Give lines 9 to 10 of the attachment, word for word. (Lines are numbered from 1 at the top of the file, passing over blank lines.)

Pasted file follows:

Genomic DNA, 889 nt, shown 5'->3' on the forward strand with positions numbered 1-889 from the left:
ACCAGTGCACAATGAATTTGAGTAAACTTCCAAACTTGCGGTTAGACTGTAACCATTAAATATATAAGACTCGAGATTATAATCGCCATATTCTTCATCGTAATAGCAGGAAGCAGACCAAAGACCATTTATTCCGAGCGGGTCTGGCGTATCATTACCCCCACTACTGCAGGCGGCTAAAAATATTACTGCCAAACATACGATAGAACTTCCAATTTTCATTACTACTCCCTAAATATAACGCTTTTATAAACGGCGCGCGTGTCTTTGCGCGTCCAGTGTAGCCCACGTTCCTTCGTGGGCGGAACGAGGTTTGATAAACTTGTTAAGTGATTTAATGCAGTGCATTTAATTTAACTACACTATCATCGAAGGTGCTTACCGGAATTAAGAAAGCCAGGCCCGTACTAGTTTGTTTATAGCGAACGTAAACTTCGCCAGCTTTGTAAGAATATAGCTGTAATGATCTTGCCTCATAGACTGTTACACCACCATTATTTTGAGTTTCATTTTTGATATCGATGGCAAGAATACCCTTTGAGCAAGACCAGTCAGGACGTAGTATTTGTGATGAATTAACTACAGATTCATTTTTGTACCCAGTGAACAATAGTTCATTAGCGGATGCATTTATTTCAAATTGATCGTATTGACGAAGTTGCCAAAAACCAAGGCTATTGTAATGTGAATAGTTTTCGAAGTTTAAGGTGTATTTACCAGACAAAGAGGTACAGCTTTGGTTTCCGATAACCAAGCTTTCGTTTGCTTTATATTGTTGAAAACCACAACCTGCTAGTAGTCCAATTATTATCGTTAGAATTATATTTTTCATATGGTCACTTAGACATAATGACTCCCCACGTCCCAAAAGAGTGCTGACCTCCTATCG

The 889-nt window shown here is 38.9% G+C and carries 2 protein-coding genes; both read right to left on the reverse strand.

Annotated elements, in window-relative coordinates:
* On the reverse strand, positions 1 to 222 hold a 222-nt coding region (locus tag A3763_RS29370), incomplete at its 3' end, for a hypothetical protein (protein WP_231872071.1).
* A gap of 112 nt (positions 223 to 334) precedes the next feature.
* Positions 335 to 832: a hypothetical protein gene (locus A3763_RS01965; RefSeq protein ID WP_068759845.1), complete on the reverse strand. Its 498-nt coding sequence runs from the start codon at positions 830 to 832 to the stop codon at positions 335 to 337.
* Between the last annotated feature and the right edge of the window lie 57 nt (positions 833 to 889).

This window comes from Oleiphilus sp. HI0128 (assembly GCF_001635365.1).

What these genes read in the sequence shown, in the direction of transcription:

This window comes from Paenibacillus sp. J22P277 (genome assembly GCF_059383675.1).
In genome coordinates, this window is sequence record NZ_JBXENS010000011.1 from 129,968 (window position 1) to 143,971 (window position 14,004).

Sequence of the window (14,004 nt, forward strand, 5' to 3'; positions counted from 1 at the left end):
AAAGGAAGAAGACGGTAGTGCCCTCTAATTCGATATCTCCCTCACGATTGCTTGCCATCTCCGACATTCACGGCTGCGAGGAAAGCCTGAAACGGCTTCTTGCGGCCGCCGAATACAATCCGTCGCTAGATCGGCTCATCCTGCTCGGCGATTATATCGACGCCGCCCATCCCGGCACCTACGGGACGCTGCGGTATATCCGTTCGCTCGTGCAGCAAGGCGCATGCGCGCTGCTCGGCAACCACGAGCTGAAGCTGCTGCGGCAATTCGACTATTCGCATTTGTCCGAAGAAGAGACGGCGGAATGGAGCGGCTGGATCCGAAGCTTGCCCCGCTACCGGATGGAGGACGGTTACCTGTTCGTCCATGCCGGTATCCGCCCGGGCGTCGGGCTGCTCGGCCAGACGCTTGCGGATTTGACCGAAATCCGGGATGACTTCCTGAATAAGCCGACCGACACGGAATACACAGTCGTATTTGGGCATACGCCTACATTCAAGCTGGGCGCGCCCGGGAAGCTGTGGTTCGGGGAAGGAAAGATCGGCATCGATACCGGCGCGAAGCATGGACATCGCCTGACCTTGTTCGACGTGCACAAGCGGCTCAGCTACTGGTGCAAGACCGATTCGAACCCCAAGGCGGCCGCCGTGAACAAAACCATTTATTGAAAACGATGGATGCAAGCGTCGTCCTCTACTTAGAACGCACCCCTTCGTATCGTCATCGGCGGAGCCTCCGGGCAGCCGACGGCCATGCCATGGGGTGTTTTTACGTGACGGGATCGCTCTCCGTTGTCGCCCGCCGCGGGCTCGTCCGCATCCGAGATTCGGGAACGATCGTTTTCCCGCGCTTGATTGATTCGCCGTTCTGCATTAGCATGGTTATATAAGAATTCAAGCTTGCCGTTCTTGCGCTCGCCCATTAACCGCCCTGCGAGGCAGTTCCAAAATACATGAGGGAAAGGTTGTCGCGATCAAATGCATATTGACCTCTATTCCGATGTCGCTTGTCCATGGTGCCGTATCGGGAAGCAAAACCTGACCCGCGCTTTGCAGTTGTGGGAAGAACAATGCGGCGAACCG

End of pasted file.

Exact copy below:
This window comes from Oleiphilus sp. HI0128 (assembly GCF_001635365.1).

What these genes read in the sequence shown, in the direction of transcription: